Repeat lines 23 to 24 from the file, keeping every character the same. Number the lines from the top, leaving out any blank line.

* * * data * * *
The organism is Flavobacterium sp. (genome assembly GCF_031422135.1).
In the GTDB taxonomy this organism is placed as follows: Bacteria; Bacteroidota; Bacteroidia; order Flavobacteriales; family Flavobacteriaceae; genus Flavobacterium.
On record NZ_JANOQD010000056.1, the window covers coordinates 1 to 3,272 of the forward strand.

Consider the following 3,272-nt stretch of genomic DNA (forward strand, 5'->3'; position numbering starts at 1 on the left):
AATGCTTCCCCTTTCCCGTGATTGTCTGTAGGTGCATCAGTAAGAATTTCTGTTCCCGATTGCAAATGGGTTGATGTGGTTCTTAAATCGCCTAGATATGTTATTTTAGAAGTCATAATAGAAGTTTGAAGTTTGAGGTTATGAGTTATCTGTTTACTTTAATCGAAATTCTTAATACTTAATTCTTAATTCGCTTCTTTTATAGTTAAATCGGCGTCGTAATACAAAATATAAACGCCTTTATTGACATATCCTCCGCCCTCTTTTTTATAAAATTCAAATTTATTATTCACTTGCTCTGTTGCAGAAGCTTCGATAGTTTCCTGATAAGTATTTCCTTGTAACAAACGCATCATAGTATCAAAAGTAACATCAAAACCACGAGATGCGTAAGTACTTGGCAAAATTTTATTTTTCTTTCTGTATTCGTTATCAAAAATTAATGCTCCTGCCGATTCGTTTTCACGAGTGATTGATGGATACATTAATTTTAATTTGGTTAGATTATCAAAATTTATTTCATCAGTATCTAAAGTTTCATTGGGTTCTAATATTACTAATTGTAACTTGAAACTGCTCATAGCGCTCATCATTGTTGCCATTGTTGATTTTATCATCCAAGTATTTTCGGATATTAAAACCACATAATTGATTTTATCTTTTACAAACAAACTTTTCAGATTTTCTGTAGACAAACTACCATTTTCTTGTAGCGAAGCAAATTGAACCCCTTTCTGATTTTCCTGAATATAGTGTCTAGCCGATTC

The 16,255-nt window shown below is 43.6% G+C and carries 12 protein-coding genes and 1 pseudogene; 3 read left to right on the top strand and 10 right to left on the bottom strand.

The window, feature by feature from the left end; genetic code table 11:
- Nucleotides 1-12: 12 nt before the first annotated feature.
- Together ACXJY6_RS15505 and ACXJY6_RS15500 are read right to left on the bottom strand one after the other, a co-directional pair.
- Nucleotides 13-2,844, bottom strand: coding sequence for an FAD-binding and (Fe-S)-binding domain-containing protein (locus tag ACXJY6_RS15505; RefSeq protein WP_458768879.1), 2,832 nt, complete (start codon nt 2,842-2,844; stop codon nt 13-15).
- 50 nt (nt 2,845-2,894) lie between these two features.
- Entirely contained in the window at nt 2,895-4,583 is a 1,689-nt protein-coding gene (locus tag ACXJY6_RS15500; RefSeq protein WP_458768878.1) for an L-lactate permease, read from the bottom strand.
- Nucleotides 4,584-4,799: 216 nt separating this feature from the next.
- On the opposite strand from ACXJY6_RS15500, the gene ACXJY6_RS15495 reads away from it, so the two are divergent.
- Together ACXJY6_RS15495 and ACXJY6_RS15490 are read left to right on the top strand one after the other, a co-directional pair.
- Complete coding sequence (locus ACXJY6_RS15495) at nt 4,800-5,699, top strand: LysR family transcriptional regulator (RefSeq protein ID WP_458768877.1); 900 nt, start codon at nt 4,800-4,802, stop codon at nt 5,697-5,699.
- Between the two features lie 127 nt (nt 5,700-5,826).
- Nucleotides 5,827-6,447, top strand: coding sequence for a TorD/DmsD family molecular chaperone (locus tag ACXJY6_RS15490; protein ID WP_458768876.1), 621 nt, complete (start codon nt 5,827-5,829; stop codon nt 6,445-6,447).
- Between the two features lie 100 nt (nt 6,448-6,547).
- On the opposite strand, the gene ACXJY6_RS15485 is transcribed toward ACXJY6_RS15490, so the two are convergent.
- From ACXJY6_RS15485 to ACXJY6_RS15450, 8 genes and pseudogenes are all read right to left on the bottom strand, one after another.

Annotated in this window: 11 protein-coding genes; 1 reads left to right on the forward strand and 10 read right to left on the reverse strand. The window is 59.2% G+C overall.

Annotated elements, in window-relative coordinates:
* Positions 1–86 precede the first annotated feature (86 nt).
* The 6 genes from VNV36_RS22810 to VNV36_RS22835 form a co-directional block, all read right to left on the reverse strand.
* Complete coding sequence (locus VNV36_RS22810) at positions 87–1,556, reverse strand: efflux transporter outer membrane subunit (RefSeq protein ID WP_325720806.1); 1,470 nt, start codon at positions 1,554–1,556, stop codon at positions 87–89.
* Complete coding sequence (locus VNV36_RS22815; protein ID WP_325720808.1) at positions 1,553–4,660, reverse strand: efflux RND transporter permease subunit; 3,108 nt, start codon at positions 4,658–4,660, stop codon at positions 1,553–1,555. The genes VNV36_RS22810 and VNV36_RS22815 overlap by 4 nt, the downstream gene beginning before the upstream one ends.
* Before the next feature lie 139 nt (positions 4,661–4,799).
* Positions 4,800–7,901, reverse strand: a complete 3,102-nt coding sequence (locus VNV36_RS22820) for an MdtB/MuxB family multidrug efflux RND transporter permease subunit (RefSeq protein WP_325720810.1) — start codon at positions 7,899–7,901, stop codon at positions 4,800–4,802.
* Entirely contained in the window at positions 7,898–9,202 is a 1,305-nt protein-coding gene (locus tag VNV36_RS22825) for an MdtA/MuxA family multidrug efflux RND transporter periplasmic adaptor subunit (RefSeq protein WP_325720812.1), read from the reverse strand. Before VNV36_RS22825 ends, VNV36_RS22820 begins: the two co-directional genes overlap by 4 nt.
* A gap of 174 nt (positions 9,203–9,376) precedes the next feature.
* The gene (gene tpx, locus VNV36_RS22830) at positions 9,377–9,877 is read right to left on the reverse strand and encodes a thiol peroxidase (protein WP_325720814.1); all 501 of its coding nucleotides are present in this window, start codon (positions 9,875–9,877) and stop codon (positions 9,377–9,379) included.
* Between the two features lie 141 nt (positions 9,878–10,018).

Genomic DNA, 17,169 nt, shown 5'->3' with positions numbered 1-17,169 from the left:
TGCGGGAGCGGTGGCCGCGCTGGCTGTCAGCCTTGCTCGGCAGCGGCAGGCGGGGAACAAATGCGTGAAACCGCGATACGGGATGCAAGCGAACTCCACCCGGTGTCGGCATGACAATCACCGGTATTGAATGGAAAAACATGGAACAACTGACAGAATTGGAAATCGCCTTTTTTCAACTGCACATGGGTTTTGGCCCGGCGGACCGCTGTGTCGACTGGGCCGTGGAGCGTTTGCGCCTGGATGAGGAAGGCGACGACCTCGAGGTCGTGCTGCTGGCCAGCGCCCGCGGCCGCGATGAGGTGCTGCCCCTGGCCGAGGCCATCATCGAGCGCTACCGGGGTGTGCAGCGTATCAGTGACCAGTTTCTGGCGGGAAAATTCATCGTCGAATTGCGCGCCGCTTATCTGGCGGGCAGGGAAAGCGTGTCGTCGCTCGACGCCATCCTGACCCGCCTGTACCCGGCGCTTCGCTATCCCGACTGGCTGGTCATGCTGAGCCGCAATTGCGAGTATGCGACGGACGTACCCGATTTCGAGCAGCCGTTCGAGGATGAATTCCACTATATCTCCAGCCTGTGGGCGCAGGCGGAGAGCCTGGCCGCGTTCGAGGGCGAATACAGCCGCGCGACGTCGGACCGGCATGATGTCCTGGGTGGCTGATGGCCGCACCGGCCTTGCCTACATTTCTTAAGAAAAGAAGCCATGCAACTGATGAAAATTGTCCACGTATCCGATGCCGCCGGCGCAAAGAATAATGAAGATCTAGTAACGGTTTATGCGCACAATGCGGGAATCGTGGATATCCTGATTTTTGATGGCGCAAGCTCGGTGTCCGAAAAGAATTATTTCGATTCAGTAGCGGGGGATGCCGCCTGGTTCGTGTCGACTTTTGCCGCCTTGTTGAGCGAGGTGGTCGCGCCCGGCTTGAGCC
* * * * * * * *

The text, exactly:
Annotated elements, in window-relative coordinates:
* Positions 1–86 precede the first annotated feature (86 nt).